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I have a beautiful granddaughter who was born with Down syndrome. She has enough challenges to face in her life and I want to make sure that finding appropriately fitting clothes will not be one of them.

Tuesday, December 21, 2010

The Conference Begins

At last the doors open and slowly people start to wander into the exhibitor’s hall.  Finally, people began to stop by our table.  We would explain about our clothing line and show them our jeans and shirts.  We explained that we were here only for testing purposes and that we were not selling our jeans at this point.  The response was overwhelming.  Parents were so excited and couldn’t wait for us to have our jeans available.   
Our first jeans and shirts were strictly for adults.  Most of our conversations were with the parents but many of the adults with Down syndrome were also excited to hear about our clothes.   The parents would tell us about their struggles to find clothes for their children and we explained that, in time, we would eventually have a full line.
We finally started to get some volunteers to try on our jeans and some even tried on a shirt.  Sometimes we were met with resistance and a little stubbornness and the parents would have to talk a few of their children into trying on our jeans.  But after they changed their clothes, I would ask if I could take their pictures and they immediately turned into America’s Next Top Model.  They posed for me every time like a pro.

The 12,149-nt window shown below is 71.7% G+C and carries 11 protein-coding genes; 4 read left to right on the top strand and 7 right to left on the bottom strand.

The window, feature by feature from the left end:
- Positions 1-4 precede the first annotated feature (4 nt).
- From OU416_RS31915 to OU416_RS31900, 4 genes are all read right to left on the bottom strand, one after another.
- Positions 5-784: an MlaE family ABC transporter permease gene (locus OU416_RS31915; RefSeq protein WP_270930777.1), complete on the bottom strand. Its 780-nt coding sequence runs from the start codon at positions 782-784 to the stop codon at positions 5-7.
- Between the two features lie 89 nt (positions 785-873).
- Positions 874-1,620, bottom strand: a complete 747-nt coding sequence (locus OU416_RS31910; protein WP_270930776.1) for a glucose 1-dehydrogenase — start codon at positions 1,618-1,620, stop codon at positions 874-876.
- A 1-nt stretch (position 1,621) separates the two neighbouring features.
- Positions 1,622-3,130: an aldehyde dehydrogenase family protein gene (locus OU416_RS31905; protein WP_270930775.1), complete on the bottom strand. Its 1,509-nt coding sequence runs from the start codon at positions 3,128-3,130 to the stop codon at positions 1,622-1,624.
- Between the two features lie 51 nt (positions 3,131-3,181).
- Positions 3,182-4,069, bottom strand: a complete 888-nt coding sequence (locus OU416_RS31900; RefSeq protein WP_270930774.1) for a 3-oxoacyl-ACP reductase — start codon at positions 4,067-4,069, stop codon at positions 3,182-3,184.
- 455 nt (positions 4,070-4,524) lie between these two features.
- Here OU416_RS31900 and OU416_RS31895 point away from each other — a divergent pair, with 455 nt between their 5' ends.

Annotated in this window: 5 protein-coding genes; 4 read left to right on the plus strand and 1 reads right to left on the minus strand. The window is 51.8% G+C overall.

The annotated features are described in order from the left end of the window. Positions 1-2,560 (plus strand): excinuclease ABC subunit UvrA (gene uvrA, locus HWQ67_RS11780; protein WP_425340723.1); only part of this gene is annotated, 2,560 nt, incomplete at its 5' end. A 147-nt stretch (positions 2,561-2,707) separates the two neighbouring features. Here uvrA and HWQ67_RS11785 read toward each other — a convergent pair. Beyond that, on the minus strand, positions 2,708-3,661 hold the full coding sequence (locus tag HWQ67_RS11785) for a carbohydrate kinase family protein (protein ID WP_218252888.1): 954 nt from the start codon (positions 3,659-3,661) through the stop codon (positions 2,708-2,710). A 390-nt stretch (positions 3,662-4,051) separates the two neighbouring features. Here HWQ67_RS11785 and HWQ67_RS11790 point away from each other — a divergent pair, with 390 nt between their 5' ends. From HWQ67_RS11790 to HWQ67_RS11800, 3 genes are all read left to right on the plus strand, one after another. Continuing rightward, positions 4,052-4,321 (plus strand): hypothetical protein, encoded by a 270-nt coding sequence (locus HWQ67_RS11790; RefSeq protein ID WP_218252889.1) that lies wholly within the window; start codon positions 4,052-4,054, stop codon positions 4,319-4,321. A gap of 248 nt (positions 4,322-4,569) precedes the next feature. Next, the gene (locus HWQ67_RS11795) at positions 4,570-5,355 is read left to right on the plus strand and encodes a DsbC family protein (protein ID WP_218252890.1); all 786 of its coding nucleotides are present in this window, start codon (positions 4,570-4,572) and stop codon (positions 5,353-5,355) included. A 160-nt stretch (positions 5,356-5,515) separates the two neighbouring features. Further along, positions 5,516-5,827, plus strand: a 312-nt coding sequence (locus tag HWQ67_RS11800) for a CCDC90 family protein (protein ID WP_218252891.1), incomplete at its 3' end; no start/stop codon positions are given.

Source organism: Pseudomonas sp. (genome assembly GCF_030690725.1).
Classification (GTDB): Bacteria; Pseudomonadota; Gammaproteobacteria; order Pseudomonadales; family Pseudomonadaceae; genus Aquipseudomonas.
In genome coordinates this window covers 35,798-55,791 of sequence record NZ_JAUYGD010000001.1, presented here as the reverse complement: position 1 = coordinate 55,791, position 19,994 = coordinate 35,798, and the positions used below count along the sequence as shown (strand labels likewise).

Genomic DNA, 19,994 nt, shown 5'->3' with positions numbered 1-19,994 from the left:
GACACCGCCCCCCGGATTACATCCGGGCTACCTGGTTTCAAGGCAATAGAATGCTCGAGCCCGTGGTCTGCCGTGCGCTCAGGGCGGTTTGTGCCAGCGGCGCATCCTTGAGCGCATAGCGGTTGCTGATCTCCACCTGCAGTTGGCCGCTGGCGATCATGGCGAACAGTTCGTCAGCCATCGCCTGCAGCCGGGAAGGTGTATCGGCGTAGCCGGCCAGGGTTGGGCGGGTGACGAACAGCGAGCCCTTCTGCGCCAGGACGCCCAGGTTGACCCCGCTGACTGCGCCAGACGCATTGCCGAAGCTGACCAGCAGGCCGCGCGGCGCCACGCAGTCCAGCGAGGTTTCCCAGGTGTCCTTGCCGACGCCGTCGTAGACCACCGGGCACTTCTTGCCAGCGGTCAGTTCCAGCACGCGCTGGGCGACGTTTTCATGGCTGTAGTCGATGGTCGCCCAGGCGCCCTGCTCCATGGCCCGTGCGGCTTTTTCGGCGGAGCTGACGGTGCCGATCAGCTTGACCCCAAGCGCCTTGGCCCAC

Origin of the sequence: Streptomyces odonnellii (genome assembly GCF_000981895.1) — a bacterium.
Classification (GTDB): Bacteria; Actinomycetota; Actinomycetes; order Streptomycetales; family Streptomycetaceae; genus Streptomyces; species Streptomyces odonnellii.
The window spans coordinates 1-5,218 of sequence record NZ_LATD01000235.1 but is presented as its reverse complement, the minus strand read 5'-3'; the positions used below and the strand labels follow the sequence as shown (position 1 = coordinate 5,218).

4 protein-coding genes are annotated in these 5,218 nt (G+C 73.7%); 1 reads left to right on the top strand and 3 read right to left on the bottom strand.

We were amazed at the transformations.  Some of the parents wanted to take our samples home and were ready to order from us right there.  But, at this point, we were not prepared to sell anything.  This trip was only an opportunity for us to see how our jeans and shirts fit.  Not everyone tried on the shirts, but our main focus was on the jeans.  Our sizing was very successful for almost everyone, although there were a few that the fit was just not good.